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Int J Aging Hum Dev. 2011;72(3):243-63.

Loneliness, social networks, and mortality: 18 years of follow-up.

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  • 1Faculty of Health Sciences, Department of Sociology of Health and Gerontology, Ben Gurion University of the Negev, Beer-Sheva, Israel. iecovich@bgu.ac.il

Abstract

We examined the influence of changes in loneliness and social support networks upon mortality during 18 years of follow-up among an elderly cohort and determined the gender-specific nature of this relationship. The study is based on data collected from the Jerusalem Longitudinal Study (1990-2008), which has followed a representative sample of 605 community-dwelling elderly people. Subjects were randomly selected from an age homogenous cohort born 1920-1921 and were aged 70, 78, and 85 when data were collected at baseline in 1990 and at follow-up in 1998 and 2005. All-cause mortality from age 70-88 was determined according to the National Death Registry. Sense of loneliness was found to be stable among the majority of the respondents. Loneliness among men was found in bivariate analyses to be a risk factor for mortality. Although multivariate analyses found that loneliness was not a significant predictor of mortality, nonetheless several social network factors (marital status at the baseline and living arrangements) were found to predict mortality among men. Loneliness and solitude among elderly men can be a risk factor of mortality. The findings imply that attention should be given to this high risk group.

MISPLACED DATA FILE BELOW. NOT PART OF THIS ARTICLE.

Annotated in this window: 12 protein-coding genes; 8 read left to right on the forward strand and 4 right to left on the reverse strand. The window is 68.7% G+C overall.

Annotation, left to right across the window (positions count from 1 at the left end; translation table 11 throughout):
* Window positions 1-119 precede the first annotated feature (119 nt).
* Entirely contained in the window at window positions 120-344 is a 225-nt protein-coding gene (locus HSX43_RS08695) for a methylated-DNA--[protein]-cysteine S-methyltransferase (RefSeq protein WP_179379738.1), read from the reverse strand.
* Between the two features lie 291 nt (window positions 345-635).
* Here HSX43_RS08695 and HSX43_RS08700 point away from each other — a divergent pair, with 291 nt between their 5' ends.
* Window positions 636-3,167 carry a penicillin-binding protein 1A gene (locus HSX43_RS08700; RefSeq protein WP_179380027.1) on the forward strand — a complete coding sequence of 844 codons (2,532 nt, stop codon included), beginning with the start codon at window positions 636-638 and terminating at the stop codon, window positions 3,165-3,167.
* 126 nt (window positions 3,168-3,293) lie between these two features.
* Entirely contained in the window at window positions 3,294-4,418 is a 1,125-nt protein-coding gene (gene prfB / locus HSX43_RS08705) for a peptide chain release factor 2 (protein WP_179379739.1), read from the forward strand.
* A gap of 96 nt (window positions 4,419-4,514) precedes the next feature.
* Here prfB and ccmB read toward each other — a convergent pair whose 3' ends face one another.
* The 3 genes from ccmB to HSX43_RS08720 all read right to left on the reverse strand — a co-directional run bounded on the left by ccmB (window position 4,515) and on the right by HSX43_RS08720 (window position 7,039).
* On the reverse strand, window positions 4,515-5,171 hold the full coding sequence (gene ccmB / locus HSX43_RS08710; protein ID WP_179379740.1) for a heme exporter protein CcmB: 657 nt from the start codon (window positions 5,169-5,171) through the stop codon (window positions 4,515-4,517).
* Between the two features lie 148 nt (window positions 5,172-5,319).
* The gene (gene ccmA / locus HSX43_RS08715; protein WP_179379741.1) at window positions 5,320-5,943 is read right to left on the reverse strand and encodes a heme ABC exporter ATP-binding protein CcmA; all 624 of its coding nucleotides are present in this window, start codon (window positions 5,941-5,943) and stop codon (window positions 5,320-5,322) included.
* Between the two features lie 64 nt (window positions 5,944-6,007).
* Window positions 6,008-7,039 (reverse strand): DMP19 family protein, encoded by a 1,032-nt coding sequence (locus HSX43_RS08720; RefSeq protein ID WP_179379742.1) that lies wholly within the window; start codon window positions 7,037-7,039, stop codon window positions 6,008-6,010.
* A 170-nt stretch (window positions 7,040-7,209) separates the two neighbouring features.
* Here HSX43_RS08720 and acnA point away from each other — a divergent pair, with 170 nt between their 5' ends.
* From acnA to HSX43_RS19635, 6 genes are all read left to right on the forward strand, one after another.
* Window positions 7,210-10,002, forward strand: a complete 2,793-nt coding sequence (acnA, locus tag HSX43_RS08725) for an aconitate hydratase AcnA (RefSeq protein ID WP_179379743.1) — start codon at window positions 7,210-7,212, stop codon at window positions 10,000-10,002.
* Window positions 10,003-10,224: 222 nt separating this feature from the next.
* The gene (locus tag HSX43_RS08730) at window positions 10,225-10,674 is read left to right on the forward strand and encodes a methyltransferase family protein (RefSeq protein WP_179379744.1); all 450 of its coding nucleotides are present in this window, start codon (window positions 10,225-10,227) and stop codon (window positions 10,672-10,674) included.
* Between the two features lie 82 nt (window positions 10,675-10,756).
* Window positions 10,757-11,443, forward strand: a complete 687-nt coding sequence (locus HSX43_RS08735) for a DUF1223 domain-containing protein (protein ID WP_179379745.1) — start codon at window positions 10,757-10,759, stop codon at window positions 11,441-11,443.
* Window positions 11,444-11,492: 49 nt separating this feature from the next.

PMID:
21834390
[PubMed - indexed for MEDLINE]
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